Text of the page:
The Venice Commission, an advisory institution to the Council of Europe, the continent’s largest human rights NGO, has given the green light to the Armenian government’s proposals to change the country’s Judicial Code, the Armenian press has reported.
“The Commission, overall, assesses positively the legislative amendments contained in the package. The proposed mechanisms increase the accountability of judges and are more efficient to prevent corruption, without, at the same time, disproportionately encroaching on the judges’ independence,” the Venice Commission said in a statement.
The organisation recalled that the process included a series of public consultations, while many amendments to the reform package were included on the advice of civil society organisations. Yerevan-based NGOs described the preparation of the reform plans as transparent and inclusive.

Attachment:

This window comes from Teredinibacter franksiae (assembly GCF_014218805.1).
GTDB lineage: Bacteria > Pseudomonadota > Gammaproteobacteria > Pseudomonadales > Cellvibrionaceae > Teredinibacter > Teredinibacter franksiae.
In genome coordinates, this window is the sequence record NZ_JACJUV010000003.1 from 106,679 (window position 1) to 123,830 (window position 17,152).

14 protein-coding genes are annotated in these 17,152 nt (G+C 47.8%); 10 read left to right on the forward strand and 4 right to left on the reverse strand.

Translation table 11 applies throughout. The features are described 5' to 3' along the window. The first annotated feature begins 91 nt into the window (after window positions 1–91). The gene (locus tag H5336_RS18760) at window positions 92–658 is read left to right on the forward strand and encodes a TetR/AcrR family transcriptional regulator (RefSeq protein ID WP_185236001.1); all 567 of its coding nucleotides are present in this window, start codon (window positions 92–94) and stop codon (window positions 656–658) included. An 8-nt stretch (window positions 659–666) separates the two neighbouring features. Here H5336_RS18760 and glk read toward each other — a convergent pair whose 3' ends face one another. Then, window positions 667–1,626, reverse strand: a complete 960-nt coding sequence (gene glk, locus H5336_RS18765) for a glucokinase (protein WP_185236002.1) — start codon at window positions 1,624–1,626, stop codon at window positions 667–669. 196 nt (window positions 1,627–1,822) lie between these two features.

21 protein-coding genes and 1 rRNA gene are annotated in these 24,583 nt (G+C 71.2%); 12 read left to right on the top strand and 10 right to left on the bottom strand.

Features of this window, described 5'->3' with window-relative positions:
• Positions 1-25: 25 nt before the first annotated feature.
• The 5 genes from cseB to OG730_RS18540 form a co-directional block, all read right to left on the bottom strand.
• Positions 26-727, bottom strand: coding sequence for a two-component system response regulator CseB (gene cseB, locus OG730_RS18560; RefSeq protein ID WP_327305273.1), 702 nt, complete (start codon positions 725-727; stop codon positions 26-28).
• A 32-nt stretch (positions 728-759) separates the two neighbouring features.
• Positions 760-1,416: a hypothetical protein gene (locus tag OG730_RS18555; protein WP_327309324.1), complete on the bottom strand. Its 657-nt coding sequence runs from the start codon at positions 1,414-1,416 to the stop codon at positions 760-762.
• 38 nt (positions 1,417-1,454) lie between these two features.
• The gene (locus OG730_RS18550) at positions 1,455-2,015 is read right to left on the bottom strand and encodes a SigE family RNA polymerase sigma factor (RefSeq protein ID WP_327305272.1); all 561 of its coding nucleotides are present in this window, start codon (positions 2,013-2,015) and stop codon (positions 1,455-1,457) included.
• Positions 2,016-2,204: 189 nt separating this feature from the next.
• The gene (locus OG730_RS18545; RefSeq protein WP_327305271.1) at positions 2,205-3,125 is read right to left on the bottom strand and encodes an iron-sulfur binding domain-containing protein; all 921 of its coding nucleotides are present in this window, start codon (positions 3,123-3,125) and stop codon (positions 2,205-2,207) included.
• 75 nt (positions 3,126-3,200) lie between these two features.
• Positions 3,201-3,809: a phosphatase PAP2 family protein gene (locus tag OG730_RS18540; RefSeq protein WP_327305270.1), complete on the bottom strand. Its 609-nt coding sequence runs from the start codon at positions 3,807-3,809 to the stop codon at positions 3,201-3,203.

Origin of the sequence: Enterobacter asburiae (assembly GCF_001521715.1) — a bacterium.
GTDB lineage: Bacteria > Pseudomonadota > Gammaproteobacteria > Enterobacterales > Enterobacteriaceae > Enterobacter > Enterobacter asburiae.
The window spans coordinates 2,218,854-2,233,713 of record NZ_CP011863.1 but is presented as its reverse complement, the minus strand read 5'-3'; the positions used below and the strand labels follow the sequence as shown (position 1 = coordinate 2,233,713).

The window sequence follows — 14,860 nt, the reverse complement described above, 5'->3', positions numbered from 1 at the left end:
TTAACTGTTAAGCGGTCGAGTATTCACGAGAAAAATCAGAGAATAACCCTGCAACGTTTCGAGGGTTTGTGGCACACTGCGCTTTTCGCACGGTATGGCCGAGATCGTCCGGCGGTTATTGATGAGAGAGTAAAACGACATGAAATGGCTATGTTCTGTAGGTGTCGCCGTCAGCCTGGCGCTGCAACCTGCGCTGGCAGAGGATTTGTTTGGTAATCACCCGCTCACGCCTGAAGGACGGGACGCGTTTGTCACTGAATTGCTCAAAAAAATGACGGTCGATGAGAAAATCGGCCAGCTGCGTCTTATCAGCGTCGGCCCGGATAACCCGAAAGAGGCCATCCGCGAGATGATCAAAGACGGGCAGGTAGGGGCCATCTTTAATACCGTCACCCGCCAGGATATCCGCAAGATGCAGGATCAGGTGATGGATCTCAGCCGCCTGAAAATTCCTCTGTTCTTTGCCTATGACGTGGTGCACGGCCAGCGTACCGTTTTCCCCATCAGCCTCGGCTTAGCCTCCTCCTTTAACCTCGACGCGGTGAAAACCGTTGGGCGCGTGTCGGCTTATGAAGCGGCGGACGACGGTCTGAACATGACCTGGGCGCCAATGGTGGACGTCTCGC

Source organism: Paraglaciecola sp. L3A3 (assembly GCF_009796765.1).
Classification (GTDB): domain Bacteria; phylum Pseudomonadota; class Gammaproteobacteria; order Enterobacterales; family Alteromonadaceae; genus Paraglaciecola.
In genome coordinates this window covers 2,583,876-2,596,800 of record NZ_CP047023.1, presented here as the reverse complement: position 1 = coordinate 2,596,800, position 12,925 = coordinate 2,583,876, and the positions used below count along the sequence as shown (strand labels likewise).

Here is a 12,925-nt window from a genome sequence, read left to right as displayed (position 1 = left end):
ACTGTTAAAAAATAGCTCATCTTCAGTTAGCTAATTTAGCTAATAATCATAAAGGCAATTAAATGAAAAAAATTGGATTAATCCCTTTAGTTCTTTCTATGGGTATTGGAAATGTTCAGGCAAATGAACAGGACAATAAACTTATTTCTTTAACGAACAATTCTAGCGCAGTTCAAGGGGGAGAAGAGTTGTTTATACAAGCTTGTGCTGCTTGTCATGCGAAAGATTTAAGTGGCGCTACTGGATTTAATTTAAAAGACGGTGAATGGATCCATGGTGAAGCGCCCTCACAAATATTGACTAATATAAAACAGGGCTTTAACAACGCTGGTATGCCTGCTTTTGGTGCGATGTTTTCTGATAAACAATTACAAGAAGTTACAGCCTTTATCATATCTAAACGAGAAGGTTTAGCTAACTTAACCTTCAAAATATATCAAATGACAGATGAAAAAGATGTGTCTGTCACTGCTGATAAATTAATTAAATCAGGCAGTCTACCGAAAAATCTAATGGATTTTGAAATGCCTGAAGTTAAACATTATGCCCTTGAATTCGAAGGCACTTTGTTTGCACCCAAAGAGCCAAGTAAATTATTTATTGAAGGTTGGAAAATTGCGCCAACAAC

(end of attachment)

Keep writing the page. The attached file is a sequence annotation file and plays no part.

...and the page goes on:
As to the Armenian government’s plans to push seven of the nine justices on the country’s Constitutional Court towards resignation, the Commission “recommends that the Armenian authorities revise” the proposed package since “the potential simultaneous retirement of several (…) justices might hamper the effective functioning of the Court.”
Regarding the much-debated process of direct nominations to the Commission for the Prevention of Corruption, the Venice Commission said that “future deadlocks” had to be overcome.
In June 2018, Armenian prime minister Nikol Pashinyan, who became the leader of the country following the so-called Velvet Revolution in 2018, vowed to reform the country’s judiciary by introducing a vetting system to remove politically-biased judges. This followed a court decision to release former Armenian president Robert Kocharian, who was accused of ordering deadly reprisals against protesters during an anti-government rally in 2008.
The European Union has also expressed support for the reforms.